Whistler business owner avoids jail for Fairy Creek protest

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Emily Kane faced 24 days in jail before her sentence was reduced to a fine

Before heading to Fairy Creek last spring for the ancient logging blockades that made international headlines, Emily Kane’s closest contact with the law was what she described as “a slight speeding.

That changed on May 27, 2021 when the local business owner was arrested and forcibly evicted by the RCMP after locking himself in a “sleeping dragon” – essentially a hole in the ground reinforced with concrete and pipes in which the demonstrators locked themselves throughout the roadblocks. .

Initially, Kane was charged with civil contempt of an injunction. Just weeks after his arrest, however, the charge was turned into criminal contempt, after the BC Prosecuting Service agreed to review the cases of more than 400 Fairy Creek protesters who allegedly breached an injunction. court-ordered logging company Teal Jones. The upgrade meant she faced a possible criminal record, as well as 24 days in jail.

“To me, it seemed surprising as a peaceful resistance [protester] and especially given the circumstances, given that we have the right as citizens to protest peacefully,” Kane said.

Luckily for the owner of Yogacara Whistler, the judge in his case showed some leniency, reducing his sentence to a $2,250 fine and no jail time.

Although understandably relieved to avoid a harsher sentence, Kane was prepared for the possibility of a prison sentence if that were to happen.

“I knew people were being arrested at Fairy Creek and I also knew we were in a climate and biodiversity crisis. When there is less than 2.7% of these [old-growth] trees left in forest areas, it is urgent. It is an urgent cause,” she said. “If we don’t do something about it, we’re going to lose them. From my point of view, my potential loss and my consequences did not matter compared to this loss.

For Kane, the choice to go to Fairy Creek was an easy one. But she still wonders why the blockades – the largest act of civil disobedience in Canadian history – were even necessary in the first place.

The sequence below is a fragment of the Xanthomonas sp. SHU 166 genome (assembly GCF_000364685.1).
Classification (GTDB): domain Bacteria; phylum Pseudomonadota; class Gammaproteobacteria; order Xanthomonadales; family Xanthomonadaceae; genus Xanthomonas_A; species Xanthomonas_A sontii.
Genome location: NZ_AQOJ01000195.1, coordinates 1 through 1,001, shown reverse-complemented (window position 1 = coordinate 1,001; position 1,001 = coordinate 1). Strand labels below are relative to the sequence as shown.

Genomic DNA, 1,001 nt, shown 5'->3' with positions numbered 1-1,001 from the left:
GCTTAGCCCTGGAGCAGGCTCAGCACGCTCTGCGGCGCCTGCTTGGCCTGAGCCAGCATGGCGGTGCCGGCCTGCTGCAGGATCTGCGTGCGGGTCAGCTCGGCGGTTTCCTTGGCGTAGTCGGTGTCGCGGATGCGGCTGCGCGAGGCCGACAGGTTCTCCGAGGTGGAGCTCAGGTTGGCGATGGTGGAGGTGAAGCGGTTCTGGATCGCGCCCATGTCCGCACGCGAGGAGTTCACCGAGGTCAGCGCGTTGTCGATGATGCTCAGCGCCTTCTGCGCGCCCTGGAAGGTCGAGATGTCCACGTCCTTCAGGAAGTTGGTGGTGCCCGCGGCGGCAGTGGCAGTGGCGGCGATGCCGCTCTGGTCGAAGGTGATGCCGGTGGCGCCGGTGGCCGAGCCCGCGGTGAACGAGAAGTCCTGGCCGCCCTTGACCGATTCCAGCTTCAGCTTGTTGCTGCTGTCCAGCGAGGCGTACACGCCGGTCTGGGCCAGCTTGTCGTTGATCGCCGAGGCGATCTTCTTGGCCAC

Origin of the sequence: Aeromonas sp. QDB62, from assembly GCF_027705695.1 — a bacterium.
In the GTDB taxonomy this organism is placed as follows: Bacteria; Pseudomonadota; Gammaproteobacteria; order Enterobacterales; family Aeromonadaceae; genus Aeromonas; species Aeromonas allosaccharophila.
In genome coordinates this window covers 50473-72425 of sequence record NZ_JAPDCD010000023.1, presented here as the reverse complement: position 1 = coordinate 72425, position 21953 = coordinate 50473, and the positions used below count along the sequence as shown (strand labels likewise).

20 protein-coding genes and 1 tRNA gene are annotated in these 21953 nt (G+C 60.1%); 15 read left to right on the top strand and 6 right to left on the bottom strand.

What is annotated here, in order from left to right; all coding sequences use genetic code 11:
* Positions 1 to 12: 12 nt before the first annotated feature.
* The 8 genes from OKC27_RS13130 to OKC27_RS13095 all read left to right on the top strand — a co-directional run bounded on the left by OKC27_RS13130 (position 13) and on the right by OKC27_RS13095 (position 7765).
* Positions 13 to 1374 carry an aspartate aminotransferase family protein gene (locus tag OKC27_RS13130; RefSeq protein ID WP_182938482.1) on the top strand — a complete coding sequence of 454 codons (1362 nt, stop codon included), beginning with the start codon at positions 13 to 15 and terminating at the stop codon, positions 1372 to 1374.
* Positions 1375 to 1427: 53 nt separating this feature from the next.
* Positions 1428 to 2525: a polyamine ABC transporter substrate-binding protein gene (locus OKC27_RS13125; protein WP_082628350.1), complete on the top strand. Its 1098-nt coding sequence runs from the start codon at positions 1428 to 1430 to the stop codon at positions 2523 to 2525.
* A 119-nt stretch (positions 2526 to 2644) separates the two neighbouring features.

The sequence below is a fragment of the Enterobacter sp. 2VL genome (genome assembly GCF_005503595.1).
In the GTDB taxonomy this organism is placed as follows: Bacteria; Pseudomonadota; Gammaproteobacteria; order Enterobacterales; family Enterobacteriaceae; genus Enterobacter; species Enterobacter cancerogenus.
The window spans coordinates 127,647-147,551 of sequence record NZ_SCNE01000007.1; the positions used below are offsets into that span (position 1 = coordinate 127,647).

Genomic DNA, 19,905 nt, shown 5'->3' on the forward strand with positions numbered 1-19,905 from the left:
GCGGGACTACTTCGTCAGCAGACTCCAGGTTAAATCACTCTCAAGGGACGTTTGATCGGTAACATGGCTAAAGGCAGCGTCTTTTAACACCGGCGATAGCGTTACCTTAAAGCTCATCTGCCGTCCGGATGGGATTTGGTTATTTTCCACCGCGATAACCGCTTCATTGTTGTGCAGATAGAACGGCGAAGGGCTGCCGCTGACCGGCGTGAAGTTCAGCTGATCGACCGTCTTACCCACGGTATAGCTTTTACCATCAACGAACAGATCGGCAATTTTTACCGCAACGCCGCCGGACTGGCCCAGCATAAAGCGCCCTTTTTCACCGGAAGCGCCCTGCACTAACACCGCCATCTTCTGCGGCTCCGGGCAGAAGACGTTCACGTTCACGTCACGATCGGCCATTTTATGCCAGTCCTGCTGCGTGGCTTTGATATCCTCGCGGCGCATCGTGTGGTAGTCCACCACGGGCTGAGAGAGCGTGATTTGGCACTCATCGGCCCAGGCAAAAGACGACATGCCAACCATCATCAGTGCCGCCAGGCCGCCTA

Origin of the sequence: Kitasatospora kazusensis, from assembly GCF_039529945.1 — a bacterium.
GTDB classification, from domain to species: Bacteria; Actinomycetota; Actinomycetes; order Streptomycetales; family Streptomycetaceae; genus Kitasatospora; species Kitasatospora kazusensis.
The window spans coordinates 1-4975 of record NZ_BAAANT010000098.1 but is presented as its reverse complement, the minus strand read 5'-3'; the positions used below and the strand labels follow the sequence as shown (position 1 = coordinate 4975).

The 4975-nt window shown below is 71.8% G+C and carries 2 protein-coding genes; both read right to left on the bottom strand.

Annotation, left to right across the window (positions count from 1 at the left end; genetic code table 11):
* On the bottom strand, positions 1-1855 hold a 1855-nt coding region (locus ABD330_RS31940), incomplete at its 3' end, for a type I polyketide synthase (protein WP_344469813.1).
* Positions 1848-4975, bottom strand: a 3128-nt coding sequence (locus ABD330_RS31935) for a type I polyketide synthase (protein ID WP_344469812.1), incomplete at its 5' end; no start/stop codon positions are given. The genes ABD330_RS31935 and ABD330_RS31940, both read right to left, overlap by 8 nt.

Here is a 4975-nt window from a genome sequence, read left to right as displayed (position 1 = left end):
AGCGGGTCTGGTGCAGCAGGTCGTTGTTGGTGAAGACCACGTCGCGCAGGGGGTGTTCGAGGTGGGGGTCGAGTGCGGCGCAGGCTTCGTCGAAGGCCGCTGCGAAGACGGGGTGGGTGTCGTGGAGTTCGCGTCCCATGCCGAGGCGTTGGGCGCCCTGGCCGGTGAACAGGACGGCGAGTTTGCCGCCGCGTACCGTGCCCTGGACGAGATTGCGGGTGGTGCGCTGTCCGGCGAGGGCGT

“These people, myself included, have no malicious intent. I didn’t mean to break the law,” she said. “We are here to make sure we don’t lose this ancient ecosystem that we all need for so many reasons. It’s unfortunate. I didn’t want to have to do what I did, but there is no other choice when the government has failed to act. This is the last option we have.

Kane, a young white woman, also acknowledges that things could have turned out much differently for her, both with her arrest — she described the RCMP as respectful throughout — and with her reduced sentence. Other Fairy Creek protesters weren’t so lucky.

“The most important thing for me was recognizing that privilege in the arrest itself. After hearing the stories and seeing the video footage and understanding what some marginalized people have gone through, I think that in itself has been a huge revelation,” she said. “I also recognize that the experiences I’ve just had, even the fact that I was able to have a management team to support me while I was away [to Fairy Creek]ask my husband to help me while I’m away, if I end up going [to jail]I recognize that these are enormous privileges and I recognize that not everyone has these options.

As the spotlight has faded on Fairy Creek, Kane is keen to bring renewed attention to ancient logging, not just there, but across the province.

“This is not an isolated incident at Fairy Creek. This is happening all over British Columbia. It’s happening in our backyard and if we don’t do something, we’re going to waste those precious spaces together,” she said. “We have a responsibility – and I know I sound like a broken record – to hold the government accountable to its promises. We are beautiful British Columbia, we should be able to preserve these forests for future generations. If we make these mistakes now, future generations will bear the brunt of these bad decisions and there is very little time to [take action] before it’s too late.”

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